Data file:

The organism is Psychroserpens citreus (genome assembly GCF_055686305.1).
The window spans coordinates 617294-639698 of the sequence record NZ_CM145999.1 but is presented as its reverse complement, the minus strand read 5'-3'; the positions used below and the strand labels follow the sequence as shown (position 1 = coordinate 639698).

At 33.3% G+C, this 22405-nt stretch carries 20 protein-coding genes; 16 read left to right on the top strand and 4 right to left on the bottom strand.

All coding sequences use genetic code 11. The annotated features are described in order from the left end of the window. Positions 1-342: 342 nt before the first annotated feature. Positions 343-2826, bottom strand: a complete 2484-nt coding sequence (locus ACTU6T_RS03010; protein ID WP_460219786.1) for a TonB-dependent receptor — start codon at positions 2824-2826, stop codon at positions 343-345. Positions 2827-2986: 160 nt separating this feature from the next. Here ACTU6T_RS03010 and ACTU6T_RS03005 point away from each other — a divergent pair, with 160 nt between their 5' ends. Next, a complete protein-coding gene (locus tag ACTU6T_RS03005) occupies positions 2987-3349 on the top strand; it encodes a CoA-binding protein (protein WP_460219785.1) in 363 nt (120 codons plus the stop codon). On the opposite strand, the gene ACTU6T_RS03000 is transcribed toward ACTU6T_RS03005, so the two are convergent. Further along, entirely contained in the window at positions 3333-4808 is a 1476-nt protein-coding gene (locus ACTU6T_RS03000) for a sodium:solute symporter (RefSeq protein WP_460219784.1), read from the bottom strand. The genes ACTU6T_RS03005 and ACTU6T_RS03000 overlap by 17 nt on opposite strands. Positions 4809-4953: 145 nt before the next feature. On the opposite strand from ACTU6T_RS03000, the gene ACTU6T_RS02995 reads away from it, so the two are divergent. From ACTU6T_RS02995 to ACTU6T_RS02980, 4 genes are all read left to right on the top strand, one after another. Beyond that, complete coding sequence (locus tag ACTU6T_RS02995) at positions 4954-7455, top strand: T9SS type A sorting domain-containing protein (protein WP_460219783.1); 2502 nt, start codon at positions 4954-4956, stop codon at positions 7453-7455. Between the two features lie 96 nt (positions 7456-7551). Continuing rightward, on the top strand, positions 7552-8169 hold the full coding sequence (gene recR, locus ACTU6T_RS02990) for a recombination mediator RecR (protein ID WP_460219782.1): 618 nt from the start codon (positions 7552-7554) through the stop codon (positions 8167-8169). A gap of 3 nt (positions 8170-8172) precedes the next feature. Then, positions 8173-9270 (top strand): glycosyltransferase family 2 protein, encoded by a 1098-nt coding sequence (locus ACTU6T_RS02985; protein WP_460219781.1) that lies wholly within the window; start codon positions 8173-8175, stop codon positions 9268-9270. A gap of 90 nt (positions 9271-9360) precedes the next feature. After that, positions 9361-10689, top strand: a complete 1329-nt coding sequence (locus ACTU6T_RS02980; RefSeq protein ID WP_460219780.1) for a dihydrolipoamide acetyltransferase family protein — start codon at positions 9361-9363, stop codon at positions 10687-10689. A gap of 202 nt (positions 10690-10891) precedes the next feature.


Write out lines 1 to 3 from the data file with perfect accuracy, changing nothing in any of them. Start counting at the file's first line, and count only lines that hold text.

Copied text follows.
The organism is Psychroserpens citreus (genome assembly GCF_055686305.1).
The window spans coordinates 617294-639698 of the sequence record NZ_CM145999.1 but is presented as its reverse complement, the minus strand read 5'-3'; the positions used below and the strand labels follow the sequence as shown (position 1 = coordinate 639698).

At 33.3% G+C, this 22405-nt stretch carries 20 protein-coding genes; 16 read left to right on the top strand and 4 right to left on the bottom strand.